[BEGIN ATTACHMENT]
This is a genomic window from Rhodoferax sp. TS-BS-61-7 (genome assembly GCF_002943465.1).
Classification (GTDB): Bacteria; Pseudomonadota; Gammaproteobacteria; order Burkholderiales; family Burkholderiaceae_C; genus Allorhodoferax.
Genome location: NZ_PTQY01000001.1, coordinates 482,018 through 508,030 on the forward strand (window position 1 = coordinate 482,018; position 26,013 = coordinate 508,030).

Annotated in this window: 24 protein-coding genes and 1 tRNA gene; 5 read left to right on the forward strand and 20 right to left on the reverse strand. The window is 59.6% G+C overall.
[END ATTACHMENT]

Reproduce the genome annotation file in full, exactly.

This is a genomic window from Rhodoferax sp. TS-BS-61-7 (genome assembly GCF_002943465.1).
Classification (GTDB): Bacteria; Pseudomonadota; Gammaproteobacteria; order Burkholderiales; family Burkholderiaceae_C; genus Allorhodoferax.
Genome location: NZ_PTQY01000001.1, coordinates 482,018 through 508,030 on the forward strand (window position 1 = coordinate 482,018; position 26,013 = coordinate 508,030).

Annotated in this window: 24 protein-coding genes and 1 tRNA gene; 5 read left to right on the forward strand and 20 right to left on the reverse strand. The window is 59.6% G+C overall.